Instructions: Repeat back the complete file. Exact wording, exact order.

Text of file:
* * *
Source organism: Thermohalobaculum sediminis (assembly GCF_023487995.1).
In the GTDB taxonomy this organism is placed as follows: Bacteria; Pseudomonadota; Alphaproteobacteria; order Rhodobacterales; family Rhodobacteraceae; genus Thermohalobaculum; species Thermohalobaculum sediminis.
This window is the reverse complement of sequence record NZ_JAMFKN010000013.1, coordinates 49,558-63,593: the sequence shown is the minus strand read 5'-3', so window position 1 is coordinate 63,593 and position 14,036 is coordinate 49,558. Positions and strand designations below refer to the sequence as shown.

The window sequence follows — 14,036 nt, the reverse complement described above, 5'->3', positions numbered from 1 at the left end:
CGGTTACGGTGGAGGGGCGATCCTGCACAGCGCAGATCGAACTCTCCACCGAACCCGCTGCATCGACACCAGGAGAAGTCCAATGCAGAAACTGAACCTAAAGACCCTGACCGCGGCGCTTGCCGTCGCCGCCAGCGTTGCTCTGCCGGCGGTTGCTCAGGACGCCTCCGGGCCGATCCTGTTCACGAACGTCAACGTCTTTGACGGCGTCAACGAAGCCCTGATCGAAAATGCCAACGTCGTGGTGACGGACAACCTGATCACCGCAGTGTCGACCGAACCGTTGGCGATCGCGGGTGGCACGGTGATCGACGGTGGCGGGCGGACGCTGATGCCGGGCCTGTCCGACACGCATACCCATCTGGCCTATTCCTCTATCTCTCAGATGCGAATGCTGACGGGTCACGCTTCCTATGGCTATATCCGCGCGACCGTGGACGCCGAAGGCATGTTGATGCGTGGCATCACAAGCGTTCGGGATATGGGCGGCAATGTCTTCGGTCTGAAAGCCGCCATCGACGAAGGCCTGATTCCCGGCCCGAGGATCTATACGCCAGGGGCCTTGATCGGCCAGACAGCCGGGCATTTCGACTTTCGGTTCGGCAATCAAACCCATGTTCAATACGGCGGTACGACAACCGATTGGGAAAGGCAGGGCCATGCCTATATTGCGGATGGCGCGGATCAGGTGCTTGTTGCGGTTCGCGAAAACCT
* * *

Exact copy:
Source organism: Thermohalobaculum sediminis (assembly GCF_023487995.1).
In the GTDB taxonomy this organism is placed as follows: Bacteria; Pseudomonadota; Alphaproteobacteria; order Rhodobacterales; family Rhodobacteraceae; genus Thermohalobaculum; species Thermohalobaculum sediminis.
This window is the reverse complement of sequence record NZ_JAMFKN010000013.1, coordinates 49,558-63,593: the sequence shown is the minus strand read 5'-3', so window position 1 is coordinate 63,593 and position 14,036 is coordinate 49,558. Positions and strand designations below refer to the sequence as shown.

The window sequence follows — 14,036 nt, the reverse complement described above, 5'->3', positions numbered from 1 at the left end:
CGGTTACGGTGGAGGGGCGATCCTGCACAGCGCAGATCGAACTCTCCACCGAACCCGCTGCATCGACACCAGGAGAAGTCCAATGCAGAAACTGAACCTAAAGACCCTGACCGCGGCGCTTGCCGTCGCCGCCAGCGTTGCTCTGCCGGCGGTTGCTCAGGACGCCTCCGGGCCGATCCTGTTCACGAACGTCAACGTCTTTGACGGCGTCAACGAAGCCCTGATCGAAAATGCCAACGTCGTGGTGACGGACAACCTGATCACCGCAGTGTCGACCGAACCGTTGGCGATCGCGGGTGGCACGGTGATCGACGGTGGCGGGCGGACGCTGATGCCGGGCCTGTCCGACACGCATACCCATCTGGCCTATTCCTCTATCTCTCAGATGCGAATGCTGACGGGTCACGCTTCCTATGGCTATATCCGCGCGACCGTGGACGCCGAAGGCATGTTGATGCGTGGCATCACAAGCGTTCGGGATATGGGCGGCAATGTCTTCGGTCTGAAAGCCGCCATCGACGAAGGCCTGATTCCCGGCCCGAGGATCTATACGCCAGGGGCCTTGATCGGCCAGACAGCCGGGCATTTCGACTTTCGGTTCGGCAATCAAACCCATGTTCAATACGGCGGTACGACAACCGATTGGGAAAGGCAGGGCCATGCCTATATTGCGGATGGCGCGGATCAGGTGCTTGTTGCGGTTCGCGAAAACCT